How to Feng Shui Your Workplace

old chinese coin on tea table

The saying goes ‘tidy house, tidy mind’, and the same can be said for a tidy office too. When our workplace is clean and organised, we are more likely to manage our time well, work efficiently, and be more productive throughout the working day. On the flip side, mess and disorganisation can cause anxiety and frustration as well as prevent you from getting work done because you can’t find anything and of course increase both mental and physical fatigue. So, keeping your office and desk clutter free is a very good idea, but what if you want to take it one step further? You could apply some Feng Shui principles to decorate your small office.

What Is Used in Feng Shui?

Many things can be used to ensure positive Chi, including:

  • Crystals
  • Certain colours
  • Clocks
  • Aquariums
  • Plants
  • Fountains

Feng Shui is an ancient Chinese practice which some describe as an art and others a science. Despite dating back 3000 years, Feng Shui is still popular today in China and recently entered the Western world as well. Literally speaking, Feng translates to wind, and Shui means water; the perfect balance of these two elements is supposed to create good health and fortune, while an incorrect balance creates disharmony and bad luck. Feng Shui is applied to spaces such as homes and buildings to give good fortune and luck to the people within them.

Colour Principles of Feng Shui

  • Wood: Green and Brown
  • Fire: Red, Orange, Yellow, Pink and Purple.
  • Earth: Light yellow, Light Brown, and any Sandy or Earth tones.
  • Metal: White and Gray
  • Water: Black and Blue

By taking the principles of Feng Shui and applying them to your office décor, you may find that you are less stressed, more productive, happier and capable of managing your time more effectively. With the good luck brought on by Feng Shui, you may also find that you progress up the career ladder faster or get a pay rise.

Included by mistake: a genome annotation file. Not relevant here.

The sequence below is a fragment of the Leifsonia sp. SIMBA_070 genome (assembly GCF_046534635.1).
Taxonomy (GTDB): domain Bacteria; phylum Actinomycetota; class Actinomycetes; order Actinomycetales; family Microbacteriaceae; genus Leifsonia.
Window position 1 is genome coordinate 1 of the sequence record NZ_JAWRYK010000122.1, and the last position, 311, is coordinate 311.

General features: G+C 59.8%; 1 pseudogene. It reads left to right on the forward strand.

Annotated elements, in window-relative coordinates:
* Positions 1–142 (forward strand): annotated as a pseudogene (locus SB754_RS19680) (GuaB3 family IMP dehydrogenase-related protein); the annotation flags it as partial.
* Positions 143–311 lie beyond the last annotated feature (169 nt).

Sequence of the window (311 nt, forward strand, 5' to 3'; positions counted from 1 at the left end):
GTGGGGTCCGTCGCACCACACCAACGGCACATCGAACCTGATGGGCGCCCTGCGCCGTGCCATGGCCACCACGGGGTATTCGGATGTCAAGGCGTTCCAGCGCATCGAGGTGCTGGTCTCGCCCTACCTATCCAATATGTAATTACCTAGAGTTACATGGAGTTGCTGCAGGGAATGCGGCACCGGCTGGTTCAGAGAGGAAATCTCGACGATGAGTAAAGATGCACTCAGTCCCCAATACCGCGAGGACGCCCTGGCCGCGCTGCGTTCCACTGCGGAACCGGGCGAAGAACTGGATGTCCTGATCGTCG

So, how can you apply Feng Shui to your workplace?

How to apply Feng Shui to your workplace

1. Improving Energy Flow

Electromagnetic fields play a role in the mystical process of Feng Shui. The aim of these skilled masters of the trade is to minimise the negative energy that is identified in specific regions of a space and to turn it into a more productive area infused with good energy.

You want to improve the energy everywhere in a business setting, but the most important areas are the points of entry and exit. If negative energy overwhelms the entrance to your building, you will have a difficult time getting people through the door (and keeping them there).

The rooms where the promotions, marketing and sales people do their brainstorming are also critical regarding the energy that exists there. Where positive Chi lives, there will be harmony, professionalism and razor sharp focus.

As a small business entrepreneur, there are mistakes you do not want to make - ever. To avoid the failure of your undertaking, a loss of profits and issues causing strife among your employees, you need to learn how to take control of your office space with Feng Shui to bring about the results you are seeking.

2. Decorate using artwork

Although you are at work, you need to ‘decorate’ your space to keep you inspired. This means putting up paintings and wall hangings that help you to feel creative, motivated, happy, and at peace. Remember colours are a big part of Feng Shui so choose your art accordingly:

  • Greens/Brown: Boosts creativity
  • Yellows and Oranges: Fosters Relationships
  • Red: Boosts productivity
  • Blues/Greys: Has a calming effect

3. Use gentle lighting

Fluorescent light is hard on the eyes and gives off too much brightness. This can lead to headaches and irritation amongst your staff. However, going to the opposite end of the spectrum and installing a lighting system that is too dim can make it harder to get work done because it puts people in a mellow and laid back mood. The lighting you choose for your office is essential to the well-being of your employees. Look for the happy medium between too bright and too low.